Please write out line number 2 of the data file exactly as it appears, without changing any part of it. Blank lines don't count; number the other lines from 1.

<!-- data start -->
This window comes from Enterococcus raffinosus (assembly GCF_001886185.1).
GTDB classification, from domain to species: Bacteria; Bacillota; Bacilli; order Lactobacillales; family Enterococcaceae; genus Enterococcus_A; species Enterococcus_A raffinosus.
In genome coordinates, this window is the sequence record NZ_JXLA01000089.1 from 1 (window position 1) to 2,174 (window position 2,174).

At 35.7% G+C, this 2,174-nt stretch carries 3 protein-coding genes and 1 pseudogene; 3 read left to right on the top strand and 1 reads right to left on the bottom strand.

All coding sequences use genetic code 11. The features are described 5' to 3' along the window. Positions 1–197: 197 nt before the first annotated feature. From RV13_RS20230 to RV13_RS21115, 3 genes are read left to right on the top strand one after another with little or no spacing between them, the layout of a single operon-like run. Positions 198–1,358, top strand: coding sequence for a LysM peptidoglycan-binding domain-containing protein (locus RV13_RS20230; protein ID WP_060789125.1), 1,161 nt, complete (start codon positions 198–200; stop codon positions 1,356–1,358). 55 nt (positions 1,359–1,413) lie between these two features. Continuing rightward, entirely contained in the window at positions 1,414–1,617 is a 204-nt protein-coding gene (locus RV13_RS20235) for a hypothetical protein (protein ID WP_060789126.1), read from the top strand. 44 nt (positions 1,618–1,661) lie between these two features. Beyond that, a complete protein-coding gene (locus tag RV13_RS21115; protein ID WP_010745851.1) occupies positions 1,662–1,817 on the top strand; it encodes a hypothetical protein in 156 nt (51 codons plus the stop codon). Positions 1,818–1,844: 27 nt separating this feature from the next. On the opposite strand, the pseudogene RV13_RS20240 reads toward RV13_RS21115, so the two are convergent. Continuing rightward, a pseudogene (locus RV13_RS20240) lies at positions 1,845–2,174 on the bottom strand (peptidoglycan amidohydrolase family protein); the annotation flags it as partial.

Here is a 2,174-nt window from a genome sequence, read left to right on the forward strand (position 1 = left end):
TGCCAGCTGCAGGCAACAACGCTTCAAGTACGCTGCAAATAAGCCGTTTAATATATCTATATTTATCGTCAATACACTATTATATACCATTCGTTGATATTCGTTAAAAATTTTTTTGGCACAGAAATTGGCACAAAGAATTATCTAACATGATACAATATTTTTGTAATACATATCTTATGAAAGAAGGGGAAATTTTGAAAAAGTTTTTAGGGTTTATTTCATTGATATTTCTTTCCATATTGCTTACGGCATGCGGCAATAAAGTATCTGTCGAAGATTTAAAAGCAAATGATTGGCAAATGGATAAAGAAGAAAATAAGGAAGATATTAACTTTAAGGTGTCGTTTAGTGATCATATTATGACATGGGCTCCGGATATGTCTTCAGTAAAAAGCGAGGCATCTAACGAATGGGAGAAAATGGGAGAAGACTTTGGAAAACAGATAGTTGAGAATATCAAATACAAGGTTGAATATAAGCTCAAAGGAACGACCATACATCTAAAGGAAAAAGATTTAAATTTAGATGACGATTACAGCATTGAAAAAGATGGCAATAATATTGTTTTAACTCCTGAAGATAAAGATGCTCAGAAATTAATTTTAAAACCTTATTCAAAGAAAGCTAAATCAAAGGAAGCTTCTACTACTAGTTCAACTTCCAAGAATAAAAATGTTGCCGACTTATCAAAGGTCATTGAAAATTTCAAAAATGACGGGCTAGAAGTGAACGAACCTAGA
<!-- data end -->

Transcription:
GTDB classification, from domain to species: Bacteria; Bacillota; Bacilli; order Lactobacillales; family Enterococcaceae; genus Enterococcus_A; species Enterococcus_A raffinosus.